Keep your dog in top shape during the winter months with these care tips.

  • Don't leave your dog outside in the cold for long periods of time.  Be attentive to your dog's body temperature, and limit its time outdoors.

  • Keep your dog warm, dry and away from drafts.  Tiles and uncarpeted areas may become extremely cold, so make sure to place blankets and pads on floors in these areas.

  • Your dog needs a well-groomed coat to keep properly insulated.  Short- or coarse-haired dogs may get extra cold, so consider a sweater or coat as long as it does not impede the use of a harness.  Long-haired dogs should have excess hair around the toes and foot pads trimmed to ease snow removal and cleaning. 

  • Towel or blow-dry your dog if it gets wet from rain or snow.  It is important to dry and clean its paws, too.  This helps avoid tiny cuts and cracked pads.  A little petroleum jelly may soften the pads and prevent further cracking.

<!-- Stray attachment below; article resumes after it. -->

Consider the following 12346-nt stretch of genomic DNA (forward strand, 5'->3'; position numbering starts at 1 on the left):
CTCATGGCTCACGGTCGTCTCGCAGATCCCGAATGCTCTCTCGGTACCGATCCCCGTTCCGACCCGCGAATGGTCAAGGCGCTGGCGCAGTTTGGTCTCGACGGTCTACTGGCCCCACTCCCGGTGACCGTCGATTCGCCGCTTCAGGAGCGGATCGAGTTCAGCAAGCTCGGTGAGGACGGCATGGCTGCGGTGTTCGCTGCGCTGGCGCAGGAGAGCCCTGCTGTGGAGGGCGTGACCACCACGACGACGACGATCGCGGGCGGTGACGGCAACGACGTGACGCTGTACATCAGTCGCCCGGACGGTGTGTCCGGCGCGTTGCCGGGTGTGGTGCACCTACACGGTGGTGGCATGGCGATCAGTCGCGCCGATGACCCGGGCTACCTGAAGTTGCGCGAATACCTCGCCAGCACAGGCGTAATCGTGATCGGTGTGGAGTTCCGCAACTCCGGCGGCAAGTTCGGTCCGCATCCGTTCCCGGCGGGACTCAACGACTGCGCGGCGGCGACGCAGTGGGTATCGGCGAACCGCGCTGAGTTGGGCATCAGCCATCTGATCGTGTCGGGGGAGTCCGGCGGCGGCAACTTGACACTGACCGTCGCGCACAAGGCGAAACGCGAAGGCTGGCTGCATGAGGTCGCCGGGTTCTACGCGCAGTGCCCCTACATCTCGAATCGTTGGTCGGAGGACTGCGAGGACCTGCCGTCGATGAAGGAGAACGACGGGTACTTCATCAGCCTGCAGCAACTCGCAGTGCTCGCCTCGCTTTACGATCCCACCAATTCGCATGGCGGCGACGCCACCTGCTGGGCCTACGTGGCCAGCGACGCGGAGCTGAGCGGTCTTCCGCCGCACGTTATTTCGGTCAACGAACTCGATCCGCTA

• Don't leave your dog alone in a car without proper precautions. If the engine is off, the temperature in the car will get too cold.

Health Tips 

  • Antifreeze, which often collects on driveways and roadways, is highly poisonous.  Although it smells and tastes good to your dog, it can be lethal. 

  • Rock salt, used to melt ice on sidewalks, may irritate footpads.  Be sure to rinse your dog's feet after a walk with a warm, damp cloth or towel and be sure to dry them off afterwards.

  • Provide plenty of fresh water.  Your dog is just as likely to get dehydrated in the winter as in the summer. 

  • Frostbite is your dog's winter hazard.  To prevent frostbite on its ears, tail and feet, don't leave your dog outdoors for too long.

  • Be very careful of supplemental heat sources.  Fireplaces and portable heaters can severely burn your dog.  Make sure all fireplaces have screens, and keep portable heaters out of reach.

  • Dogs can be more susceptible to illness in the winter.  Take your dog to a veterinarian if you see any suspicious symptoms.

  • Don't use over-the-counter medications on your dog without consulting a veterinarian.